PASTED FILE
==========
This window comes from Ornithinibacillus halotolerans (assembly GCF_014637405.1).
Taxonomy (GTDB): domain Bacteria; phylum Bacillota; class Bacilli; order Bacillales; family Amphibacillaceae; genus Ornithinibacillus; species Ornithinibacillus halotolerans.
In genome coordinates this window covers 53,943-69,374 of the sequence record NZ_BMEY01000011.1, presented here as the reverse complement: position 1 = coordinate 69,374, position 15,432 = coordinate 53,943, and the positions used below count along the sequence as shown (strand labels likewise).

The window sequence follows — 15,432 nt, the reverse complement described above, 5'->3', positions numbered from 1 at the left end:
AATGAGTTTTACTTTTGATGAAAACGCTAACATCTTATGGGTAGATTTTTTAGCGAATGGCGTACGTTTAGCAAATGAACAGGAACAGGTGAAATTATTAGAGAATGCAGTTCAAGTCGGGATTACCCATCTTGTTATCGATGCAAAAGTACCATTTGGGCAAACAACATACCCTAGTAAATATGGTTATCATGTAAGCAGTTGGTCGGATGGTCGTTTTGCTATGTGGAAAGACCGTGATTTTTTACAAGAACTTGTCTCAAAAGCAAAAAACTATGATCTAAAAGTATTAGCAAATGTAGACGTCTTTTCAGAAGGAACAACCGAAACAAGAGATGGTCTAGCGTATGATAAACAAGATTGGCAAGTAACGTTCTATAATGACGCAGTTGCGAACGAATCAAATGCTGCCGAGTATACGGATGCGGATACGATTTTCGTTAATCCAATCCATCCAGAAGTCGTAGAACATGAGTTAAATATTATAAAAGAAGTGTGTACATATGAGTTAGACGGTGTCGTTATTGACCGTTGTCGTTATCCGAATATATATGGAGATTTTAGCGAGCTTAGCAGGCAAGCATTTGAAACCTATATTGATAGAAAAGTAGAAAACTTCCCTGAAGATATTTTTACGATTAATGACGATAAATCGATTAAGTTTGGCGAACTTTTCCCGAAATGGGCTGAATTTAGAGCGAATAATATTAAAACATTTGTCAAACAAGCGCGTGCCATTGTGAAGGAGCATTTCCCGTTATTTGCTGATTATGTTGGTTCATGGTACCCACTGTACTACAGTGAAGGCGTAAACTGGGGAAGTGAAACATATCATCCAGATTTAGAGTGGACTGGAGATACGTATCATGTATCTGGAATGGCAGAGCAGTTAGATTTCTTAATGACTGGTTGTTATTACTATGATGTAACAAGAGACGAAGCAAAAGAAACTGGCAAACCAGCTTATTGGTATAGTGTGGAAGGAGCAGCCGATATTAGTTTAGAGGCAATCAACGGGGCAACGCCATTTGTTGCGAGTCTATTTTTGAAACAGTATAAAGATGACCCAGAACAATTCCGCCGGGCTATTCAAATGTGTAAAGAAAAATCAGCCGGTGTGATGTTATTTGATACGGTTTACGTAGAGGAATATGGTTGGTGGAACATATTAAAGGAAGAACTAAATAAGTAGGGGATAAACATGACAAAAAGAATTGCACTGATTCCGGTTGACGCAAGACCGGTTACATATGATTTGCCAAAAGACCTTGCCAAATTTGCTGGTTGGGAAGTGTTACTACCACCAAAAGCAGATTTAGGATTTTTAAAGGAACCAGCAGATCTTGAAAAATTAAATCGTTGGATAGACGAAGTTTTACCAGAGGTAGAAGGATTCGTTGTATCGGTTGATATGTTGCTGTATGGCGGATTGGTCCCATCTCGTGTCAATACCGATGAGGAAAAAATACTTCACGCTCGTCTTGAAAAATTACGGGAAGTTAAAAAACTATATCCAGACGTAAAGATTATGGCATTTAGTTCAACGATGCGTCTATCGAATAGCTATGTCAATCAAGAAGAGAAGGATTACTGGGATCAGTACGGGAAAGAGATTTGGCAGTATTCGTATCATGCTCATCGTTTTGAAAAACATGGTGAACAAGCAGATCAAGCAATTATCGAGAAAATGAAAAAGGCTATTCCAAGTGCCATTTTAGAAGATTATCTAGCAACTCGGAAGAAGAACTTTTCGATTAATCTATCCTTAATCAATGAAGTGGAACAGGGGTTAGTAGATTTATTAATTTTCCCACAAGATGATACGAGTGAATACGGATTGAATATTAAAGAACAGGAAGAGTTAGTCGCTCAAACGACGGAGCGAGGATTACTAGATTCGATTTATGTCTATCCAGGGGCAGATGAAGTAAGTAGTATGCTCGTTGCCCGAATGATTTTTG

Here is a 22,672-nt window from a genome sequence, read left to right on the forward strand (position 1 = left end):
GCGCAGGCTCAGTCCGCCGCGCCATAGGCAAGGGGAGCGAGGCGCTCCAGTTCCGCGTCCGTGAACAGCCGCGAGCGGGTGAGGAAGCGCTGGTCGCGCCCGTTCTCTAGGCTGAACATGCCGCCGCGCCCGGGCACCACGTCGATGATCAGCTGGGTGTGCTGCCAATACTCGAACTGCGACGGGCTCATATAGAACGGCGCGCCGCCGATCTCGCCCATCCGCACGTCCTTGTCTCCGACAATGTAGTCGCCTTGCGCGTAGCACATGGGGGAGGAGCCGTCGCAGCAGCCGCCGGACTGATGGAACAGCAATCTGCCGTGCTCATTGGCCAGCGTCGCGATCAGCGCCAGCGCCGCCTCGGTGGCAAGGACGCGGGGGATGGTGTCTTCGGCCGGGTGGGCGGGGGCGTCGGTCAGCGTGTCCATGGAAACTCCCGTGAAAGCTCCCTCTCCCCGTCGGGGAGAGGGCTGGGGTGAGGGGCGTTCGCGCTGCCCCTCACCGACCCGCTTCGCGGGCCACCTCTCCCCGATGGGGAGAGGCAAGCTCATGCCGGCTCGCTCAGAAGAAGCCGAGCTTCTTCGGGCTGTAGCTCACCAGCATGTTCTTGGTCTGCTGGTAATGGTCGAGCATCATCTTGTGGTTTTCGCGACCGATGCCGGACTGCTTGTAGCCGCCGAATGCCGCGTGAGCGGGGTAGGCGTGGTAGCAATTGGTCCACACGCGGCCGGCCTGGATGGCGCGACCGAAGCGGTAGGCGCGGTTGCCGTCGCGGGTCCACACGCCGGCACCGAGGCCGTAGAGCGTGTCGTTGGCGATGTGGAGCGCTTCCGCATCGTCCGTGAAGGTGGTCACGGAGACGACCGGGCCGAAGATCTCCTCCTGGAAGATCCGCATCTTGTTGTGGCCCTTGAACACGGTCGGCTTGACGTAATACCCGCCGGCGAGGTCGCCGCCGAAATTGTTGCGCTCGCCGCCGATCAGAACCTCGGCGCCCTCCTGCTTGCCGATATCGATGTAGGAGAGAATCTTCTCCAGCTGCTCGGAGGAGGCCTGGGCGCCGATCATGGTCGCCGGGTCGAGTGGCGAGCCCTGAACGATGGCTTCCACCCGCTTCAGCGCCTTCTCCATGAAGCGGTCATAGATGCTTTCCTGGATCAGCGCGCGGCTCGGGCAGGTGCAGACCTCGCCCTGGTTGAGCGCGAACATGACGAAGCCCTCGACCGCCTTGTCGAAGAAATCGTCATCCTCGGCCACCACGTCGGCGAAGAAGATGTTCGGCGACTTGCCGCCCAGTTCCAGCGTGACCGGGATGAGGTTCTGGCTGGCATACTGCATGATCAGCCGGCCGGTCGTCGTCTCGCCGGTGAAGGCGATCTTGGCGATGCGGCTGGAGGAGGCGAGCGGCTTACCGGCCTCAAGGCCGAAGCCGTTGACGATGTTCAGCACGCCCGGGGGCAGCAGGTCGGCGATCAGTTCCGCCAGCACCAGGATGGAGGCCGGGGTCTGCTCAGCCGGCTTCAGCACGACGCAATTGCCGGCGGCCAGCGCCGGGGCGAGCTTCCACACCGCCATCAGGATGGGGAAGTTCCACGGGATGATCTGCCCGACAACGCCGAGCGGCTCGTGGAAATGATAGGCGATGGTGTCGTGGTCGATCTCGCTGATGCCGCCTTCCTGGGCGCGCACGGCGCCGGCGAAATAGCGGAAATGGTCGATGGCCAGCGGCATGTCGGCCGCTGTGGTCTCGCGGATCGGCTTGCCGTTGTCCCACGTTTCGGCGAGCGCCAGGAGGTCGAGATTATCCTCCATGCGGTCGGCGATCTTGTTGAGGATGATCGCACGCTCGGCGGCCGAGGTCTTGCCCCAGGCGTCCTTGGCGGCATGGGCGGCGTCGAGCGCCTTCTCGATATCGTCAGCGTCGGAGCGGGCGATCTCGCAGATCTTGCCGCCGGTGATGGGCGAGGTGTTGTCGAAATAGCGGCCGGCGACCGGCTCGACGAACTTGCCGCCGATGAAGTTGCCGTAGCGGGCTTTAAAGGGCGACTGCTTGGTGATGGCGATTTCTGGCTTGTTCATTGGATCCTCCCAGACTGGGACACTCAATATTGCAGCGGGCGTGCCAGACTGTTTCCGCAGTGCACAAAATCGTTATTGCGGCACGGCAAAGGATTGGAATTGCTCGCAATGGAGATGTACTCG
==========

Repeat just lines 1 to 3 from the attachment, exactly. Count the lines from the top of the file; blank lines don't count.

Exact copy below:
This window comes from Ornithinibacillus halotolerans (assembly GCF_014637405.1).
Taxonomy (GTDB): domain Bacteria; phylum Bacillota; class Bacilli; order Bacillales; family Amphibacillaceae; genus Ornithinibacillus; species Ornithinibacillus halotolerans.
In genome coordinates this window covers 53,943-69,374 of the sequence record NZ_BMEY01000011.1, presented here as the reverse complement: position 1 = coordinate 69,374, position 15,432 = coordinate 53,943, and the positions used below count along the sequence as shown (strand labels likewise).